Wednesday, November 15, 2006

Redox Development in Soil Materials as Influenced by Time, Temperature, and Carbon Level - Part B: Chemical Changes.

Rebecca Blue1, Douglas Malo2, Thomas Schumacher3, James Doolittle4, and Jennifer Lund1. (1) South Dakota State Univ, Npb 247, Brookings, SD 57007, (2) Box 2140C SNP 247C, Plant Science Dept, SDSU, Brookings, SD 57007-2141, (3) NPB 247A, Box 2140C, South Dakota State Univ, Brookings, SD 57007, (4) Plant Science Dept, SDSU, NB247D Box 214OC, Brookings, SD 57007-2141

Land management and restrictions are impacted by our understanding of hydric soils, emphasizing the importance of understanding the factors that affect the formation of hydric soils and redoximorphic conditions.  Currently, hydric soils are defined as soil that forms under conditions of saturation, flooding or ponding long enough during the growing season to develop anaerobic conditions in the upper part.  All soils are subjected to the same criteria, however, additional factors impact the formation of these conditions.  The objective of this study was to observe and quantify the chemical changes that occur in saturated till soil as a function of time, temperature, and carbon level.  The soil used in the experiment was collected from the Bw horizon of a Vienna series (Calcic Hapludoll), representing a typical till parent material from eastern South Dakota.  The treatment combinations applied included eight time periods (ranging from 1-48 weeks), four temperatures (5º, 10º, 20º, and 40ºC) and three carbon levels (low, moderate, and high).  Samples were analyzed at each time interval to observe treatment effects.  Carbon level, more than temperature, affected the soil redox chemistry.  Carbon level determined the Eh/pH path in the soil systems, while temperature dictated the treatments’ progression along the path.  Anaerobic conditions obtained in the higher carbon treatments were more powerfully reducing relative to the aerobic conditions that occurred in the low carbon treatments, resulting in more uniform reduction of iron and manganese in the higher carbon treatments.  pH varied by carbon level, with significantly lower values in the higher carbon (glucose amended) treatments.  Results of this study demonstrate that time, temperature, and carbon level influence the behavior of Eh, pH, and reducing conditions, verifying the need for a more precise definition of hydric soils that incorporates additional soil factors (such as carbon level and temperature) that impact hydric soil formation.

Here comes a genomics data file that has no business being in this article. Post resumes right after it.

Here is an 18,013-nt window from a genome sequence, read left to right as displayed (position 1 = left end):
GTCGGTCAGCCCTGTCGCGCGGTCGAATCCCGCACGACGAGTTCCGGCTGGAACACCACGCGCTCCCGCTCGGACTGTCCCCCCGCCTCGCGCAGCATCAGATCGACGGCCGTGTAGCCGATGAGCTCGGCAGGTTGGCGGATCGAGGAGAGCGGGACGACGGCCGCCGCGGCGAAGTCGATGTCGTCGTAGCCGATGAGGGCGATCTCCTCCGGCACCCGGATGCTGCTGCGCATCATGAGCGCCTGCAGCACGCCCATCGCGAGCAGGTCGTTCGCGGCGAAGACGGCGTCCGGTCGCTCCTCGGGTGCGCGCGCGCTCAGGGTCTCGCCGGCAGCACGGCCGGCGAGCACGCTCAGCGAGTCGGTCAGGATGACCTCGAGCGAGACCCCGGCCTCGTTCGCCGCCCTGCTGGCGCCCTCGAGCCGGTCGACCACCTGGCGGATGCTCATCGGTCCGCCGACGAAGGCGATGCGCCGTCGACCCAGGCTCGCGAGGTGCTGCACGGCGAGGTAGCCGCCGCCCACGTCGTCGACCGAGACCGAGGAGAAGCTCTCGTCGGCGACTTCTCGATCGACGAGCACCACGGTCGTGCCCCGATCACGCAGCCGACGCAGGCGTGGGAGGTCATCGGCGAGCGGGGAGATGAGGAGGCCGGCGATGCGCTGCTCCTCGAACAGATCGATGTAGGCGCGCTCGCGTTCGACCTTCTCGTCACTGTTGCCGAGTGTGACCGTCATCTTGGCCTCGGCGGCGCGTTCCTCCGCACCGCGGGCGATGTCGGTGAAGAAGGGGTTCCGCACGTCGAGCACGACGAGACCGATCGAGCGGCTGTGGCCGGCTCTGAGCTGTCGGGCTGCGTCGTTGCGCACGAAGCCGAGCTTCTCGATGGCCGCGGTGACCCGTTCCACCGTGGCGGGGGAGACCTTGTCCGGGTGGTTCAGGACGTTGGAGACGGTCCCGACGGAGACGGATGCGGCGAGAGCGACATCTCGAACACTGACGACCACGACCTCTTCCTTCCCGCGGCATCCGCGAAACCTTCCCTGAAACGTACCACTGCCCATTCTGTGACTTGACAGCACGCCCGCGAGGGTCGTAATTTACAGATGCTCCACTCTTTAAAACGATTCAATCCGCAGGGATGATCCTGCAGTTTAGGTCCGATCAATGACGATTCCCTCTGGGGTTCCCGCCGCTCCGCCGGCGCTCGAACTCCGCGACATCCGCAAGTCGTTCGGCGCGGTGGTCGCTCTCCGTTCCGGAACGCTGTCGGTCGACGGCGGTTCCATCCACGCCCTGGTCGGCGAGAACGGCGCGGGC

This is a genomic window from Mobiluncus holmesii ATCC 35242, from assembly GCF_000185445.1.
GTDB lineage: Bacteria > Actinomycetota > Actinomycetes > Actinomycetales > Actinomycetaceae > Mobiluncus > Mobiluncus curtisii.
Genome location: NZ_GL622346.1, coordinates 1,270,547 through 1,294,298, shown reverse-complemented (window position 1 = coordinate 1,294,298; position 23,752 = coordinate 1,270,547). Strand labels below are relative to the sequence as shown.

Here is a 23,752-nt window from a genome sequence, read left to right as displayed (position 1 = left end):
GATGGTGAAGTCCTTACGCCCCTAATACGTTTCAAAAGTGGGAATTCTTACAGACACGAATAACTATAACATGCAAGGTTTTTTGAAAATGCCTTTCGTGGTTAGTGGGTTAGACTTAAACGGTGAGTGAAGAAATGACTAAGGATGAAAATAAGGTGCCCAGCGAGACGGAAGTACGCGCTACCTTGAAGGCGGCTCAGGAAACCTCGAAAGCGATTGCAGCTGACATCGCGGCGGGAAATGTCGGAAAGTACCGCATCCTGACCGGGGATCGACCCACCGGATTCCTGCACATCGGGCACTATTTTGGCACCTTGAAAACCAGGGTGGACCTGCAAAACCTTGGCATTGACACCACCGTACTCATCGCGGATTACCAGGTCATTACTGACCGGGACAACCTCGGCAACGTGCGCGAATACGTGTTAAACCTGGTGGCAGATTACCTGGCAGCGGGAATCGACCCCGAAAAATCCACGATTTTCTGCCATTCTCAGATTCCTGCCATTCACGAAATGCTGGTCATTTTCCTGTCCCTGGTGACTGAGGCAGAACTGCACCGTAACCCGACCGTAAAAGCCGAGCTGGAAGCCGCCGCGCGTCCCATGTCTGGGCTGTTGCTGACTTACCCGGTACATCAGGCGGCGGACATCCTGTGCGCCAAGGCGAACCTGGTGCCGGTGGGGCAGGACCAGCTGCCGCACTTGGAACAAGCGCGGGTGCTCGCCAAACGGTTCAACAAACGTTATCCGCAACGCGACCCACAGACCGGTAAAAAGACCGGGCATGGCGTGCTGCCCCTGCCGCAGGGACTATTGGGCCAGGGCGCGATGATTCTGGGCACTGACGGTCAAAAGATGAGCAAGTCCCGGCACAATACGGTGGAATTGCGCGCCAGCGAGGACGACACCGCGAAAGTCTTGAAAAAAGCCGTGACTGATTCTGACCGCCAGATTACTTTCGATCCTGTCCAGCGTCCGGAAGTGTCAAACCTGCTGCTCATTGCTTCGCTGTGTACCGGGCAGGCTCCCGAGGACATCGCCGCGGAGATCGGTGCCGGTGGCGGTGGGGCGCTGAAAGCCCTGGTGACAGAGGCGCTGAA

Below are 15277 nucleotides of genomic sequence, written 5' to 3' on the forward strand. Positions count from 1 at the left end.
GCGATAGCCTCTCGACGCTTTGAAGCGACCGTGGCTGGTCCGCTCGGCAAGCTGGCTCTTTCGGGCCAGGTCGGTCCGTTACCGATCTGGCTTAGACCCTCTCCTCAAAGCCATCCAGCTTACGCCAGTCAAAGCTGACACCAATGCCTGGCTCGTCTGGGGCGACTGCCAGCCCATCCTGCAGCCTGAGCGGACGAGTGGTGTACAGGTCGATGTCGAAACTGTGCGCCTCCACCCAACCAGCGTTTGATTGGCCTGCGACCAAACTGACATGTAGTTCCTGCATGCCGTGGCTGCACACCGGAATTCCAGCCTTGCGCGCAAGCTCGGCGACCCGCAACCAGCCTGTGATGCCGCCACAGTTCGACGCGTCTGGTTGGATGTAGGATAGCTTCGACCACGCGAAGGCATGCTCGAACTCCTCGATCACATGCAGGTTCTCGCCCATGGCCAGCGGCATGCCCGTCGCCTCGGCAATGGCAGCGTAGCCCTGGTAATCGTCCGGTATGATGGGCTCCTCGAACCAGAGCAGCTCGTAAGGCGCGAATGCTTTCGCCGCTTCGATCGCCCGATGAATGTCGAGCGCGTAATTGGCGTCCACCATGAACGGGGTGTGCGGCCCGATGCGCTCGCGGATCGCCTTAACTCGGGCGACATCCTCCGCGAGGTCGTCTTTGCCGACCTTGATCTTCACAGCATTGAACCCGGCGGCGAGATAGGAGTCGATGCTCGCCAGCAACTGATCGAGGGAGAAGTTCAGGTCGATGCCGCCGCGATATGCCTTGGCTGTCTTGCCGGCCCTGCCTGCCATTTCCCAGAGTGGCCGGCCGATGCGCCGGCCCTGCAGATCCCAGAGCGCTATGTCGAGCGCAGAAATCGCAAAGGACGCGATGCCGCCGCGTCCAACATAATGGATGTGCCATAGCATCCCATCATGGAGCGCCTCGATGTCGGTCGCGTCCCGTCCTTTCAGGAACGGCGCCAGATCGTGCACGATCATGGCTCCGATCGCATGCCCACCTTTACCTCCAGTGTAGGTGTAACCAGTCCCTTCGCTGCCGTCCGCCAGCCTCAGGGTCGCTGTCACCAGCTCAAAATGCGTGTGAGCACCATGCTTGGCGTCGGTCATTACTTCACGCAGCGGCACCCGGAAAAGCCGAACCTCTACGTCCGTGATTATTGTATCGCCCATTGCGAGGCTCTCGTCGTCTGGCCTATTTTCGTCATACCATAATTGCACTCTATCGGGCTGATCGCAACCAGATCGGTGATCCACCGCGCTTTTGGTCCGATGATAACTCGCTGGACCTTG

Handout (.pdf format, 105.0 kb)